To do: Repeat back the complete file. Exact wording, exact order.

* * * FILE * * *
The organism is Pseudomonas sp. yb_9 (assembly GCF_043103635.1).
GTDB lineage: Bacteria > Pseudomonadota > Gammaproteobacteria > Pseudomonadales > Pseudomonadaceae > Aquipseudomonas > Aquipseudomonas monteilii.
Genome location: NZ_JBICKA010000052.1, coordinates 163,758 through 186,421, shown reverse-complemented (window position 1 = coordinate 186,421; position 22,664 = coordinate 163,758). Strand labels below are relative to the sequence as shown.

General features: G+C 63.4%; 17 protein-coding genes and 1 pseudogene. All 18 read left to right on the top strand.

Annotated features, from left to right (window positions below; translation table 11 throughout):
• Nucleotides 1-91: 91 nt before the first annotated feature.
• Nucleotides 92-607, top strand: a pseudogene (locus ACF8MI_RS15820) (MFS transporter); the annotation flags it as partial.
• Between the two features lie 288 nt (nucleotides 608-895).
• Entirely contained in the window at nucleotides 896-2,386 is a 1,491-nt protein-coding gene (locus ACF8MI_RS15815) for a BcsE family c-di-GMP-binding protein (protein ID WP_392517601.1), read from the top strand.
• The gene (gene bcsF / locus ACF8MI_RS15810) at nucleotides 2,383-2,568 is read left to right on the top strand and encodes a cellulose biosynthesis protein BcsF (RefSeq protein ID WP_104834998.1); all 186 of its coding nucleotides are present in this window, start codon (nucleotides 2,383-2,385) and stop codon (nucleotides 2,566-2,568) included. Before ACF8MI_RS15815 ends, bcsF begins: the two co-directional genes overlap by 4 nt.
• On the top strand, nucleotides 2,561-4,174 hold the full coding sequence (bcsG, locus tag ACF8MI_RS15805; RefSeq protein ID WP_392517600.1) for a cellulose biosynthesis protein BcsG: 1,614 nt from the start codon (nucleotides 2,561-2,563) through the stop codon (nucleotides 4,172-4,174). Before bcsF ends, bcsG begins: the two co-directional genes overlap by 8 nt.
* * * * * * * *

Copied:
The organism is Pseudomonas sp. yb_9 (assembly GCF_043103635.1).
GTDB lineage: Bacteria > Pseudomonadota > Gammaproteobacteria > Pseudomonadales > Pseudomonadaceae > Aquipseudomonas > Aquipseudomonas monteilii.
Genome location: NZ_JBICKA010000052.1, coordinates 163,758 through 186,421, shown reverse-complemented (window position 1 = coordinate 186,421; position 22,664 = coordinate 163,758). Strand labels below are relative to the sequence as shown.

General features: G+C 63.4%; 17 protein-coding genes and 1 pseudogene. All 18 read left to right on the top strand.

Annotated features, from left to right (window positions below; translation table 11 throughout):
• Nucleotides 1-91: 91 nt before the first annotated feature.
• Nucleotides 92-607, top strand: a pseudogene (locus ACF8MI_RS15820) (MFS transporter); the annotation flags it as partial.
• Between the two features lie 288 nt (nucleotides 608-895).
• Entirely contained in the window at nucleotides 896-2,386 is a 1,491-nt protein-coding gene (locus ACF8MI_RS15815) for a BcsE family c-di-GMP-binding protein (protein ID WP_392517601.1), read from the top strand.
• The gene (gene bcsF / locus ACF8MI_RS15810) at nucleotides 2,383-2,568 is read left to right on the top strand and encodes a cellulose biosynthesis protein BcsF (RefSeq protein ID WP_104834998.1); all 186 of its coding nucleotides are present in this window, start codon (nucleotides 2,383-2,385) and stop codon (nucleotides 2,566-2,568) included. Before ACF8MI_RS15815 ends, bcsF begins: the two co-directional genes overlap by 4 nt.
• On the top strand, nucleotides 2,561-4,174 hold the full coding sequence (bcsG, locus tag ACF8MI_RS15805; RefSeq protein ID WP_392517600.1) for a cellulose biosynthesis protein BcsG: 1,614 nt from the start codon (nucleotides 2,561-2,563) through the stop codon (nucleotides 4,172-4,174). Before bcsF ends, bcsG begins: the two co-directional genes overlap by 8 nt.